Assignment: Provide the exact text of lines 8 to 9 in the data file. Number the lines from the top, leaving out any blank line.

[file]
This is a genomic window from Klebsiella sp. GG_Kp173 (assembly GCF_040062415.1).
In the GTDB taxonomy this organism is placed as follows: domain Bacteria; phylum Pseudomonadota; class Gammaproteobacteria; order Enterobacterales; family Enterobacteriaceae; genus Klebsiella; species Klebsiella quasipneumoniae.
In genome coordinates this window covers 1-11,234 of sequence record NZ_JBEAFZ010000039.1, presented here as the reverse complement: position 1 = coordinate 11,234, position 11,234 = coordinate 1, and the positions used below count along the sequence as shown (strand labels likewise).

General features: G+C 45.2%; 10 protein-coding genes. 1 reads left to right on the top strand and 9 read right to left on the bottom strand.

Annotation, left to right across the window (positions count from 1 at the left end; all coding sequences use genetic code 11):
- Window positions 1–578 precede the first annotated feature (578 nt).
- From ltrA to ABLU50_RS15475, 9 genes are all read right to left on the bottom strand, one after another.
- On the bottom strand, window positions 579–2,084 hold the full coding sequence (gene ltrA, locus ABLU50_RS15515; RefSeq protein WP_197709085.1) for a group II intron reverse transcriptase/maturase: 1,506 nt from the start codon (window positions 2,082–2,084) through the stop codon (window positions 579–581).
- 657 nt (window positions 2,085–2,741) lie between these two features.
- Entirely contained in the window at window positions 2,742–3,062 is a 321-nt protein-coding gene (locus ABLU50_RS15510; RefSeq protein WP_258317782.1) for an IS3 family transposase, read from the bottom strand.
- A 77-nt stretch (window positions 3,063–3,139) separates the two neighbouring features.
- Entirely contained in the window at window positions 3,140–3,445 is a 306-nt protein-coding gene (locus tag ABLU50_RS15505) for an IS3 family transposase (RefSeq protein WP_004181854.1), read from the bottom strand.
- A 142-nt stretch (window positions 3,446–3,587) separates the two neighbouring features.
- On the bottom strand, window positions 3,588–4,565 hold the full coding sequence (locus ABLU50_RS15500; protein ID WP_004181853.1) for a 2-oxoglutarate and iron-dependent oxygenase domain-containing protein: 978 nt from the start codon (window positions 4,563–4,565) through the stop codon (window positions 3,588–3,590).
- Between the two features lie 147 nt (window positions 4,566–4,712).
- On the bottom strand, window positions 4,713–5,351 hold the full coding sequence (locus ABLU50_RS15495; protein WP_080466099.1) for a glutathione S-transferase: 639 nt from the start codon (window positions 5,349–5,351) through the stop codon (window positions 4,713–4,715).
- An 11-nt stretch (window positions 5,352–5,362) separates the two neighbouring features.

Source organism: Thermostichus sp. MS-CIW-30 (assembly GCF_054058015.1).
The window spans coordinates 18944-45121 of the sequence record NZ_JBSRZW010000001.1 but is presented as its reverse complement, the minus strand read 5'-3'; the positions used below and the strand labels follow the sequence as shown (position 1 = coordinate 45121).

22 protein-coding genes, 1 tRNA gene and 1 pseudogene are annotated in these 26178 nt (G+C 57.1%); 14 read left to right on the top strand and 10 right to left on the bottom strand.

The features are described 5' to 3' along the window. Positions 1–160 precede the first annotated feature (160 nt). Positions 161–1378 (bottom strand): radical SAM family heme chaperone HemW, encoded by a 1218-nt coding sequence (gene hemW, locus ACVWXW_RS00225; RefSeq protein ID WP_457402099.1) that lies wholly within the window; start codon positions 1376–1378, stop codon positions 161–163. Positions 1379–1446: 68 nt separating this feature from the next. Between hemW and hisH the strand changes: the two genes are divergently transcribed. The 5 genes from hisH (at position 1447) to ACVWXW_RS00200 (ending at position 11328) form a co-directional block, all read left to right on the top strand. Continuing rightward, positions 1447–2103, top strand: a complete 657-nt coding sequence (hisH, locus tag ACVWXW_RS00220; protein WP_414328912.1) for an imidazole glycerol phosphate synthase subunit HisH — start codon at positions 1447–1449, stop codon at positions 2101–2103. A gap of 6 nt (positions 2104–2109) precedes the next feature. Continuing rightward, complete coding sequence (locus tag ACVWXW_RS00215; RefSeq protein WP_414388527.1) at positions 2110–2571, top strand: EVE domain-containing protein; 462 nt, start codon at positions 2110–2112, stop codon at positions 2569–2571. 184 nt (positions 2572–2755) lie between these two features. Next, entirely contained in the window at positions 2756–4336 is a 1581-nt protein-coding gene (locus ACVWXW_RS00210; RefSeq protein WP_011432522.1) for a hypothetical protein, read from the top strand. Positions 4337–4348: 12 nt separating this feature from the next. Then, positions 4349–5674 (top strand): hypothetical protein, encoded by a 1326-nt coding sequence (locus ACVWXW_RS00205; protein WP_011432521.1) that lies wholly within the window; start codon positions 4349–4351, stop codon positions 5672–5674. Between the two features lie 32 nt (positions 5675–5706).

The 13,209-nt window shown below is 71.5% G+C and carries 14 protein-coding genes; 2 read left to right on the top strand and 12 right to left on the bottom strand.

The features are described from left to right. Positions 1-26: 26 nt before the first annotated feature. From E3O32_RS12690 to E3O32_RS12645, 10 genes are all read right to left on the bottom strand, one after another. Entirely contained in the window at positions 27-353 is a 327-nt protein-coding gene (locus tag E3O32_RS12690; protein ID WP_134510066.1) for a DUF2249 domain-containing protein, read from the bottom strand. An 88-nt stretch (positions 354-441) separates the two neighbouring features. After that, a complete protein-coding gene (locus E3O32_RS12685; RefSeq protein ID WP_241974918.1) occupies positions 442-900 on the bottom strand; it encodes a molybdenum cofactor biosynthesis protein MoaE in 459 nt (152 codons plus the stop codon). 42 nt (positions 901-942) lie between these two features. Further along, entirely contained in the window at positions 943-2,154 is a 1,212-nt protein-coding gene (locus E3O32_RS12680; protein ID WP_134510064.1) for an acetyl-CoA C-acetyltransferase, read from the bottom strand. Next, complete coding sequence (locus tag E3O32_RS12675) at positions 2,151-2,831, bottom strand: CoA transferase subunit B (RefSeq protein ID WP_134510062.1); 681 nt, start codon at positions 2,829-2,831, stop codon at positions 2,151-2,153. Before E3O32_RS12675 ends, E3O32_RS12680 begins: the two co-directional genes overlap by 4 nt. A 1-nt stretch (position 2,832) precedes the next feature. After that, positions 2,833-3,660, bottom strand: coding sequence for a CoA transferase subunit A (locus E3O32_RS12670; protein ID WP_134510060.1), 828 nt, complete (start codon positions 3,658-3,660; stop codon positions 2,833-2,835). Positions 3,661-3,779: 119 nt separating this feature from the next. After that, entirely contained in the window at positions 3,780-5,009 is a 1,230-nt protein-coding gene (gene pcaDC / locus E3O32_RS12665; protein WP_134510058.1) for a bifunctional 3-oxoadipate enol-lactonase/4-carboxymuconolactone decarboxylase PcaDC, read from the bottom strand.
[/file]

- On the bottom strand, window positions 579–2,084 hold the full coding sequence (gene ltrA, locus ABLU50_RS15515; RefSeq protein WP_197709085.1) for a group II intron reverse transcriptase/maturase: 1,506 nt from the start codon (window positions 2,082–2,084) through the stop codon (window positions 579–581).
- 657 nt (window positions 2,085–2,741) lie between these two features.